You know those mugs people buy from tourist locations with etched scenes of the St. Louis arch, or the Statue of Liberty? Those are etched with hydrofluoric acid, which is my new favorite type of burn. It's perfect for an ER doc--bad and treatable, so it combines toxicology with trauma.
The below is a picture of an HFA burn, which doesn't present as pictured initially. Just like pain out of proportion with exam is a marker for mesenteric ischemia, pain out of proportion with burn is a marker for HFA burns. Why? The fluoride ions diffuse through the skin easily and proceed to precipitate out with calcium and magnesium ions, destroying deep tissue; the consumption is so marked that patients can present with hypocalcemia and hypomagnesemia.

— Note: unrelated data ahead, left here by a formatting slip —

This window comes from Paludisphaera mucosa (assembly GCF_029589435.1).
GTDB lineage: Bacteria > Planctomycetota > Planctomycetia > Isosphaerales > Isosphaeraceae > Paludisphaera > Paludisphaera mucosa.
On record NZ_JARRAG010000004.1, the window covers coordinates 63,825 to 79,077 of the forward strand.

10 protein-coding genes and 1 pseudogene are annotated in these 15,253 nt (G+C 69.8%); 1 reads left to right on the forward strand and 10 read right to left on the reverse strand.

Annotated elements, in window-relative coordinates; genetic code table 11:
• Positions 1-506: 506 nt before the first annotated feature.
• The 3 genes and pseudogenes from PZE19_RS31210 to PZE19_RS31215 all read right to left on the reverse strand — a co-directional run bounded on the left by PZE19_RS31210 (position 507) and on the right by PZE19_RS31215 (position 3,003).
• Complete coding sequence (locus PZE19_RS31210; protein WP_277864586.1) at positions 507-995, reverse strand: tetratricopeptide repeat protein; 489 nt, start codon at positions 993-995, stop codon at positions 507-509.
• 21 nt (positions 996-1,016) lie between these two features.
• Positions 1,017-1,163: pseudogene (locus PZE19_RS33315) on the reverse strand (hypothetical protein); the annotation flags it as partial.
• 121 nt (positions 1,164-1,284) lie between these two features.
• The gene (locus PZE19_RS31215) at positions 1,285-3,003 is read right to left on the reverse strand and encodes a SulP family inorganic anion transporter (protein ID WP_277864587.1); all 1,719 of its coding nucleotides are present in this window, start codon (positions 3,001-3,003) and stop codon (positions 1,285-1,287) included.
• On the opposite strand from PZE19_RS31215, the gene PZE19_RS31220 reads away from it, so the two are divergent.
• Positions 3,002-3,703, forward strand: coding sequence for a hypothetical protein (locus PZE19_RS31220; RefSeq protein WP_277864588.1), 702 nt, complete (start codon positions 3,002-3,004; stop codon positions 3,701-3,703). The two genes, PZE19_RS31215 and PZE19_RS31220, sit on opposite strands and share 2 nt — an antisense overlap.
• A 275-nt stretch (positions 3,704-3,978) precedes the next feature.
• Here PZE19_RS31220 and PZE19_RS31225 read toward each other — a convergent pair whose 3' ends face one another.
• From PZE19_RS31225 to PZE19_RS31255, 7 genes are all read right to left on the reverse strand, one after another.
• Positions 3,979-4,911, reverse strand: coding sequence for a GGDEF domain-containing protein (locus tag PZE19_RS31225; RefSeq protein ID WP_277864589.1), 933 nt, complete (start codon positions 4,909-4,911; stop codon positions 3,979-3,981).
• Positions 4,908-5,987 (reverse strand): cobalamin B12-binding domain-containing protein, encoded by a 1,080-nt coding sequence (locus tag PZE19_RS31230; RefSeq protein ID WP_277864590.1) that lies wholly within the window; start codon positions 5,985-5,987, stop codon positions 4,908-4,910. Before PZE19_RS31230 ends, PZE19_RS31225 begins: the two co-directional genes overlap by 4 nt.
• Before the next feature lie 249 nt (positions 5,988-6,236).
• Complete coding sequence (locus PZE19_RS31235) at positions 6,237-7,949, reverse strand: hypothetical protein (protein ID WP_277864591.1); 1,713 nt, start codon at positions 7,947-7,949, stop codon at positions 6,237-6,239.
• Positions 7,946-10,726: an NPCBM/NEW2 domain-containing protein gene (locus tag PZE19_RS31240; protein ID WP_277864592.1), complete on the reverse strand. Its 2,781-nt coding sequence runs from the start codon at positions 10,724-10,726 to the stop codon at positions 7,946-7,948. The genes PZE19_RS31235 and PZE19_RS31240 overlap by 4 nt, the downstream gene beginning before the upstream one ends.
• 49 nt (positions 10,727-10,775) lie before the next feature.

Treatment is to give the acid what it wants; calcium gluconate to the skin, which attracts the fluoride ions and causes a precipitate. That's the white crust seen above--vigorous application of calcium gluconate jelly every hour created a calcium salt on the skin. It also was replaced intravenously and intraarterially in the above case.
Medicine is 'fun' (since I can't use fun without quotes when talking about someone getting their hand burned off) when you have recognizable symptom complex with a clear antidote.
Of course, I haven't actually seen such a patient. My only hope is to file the knowledge away and hope it is still recall-able when I do see it.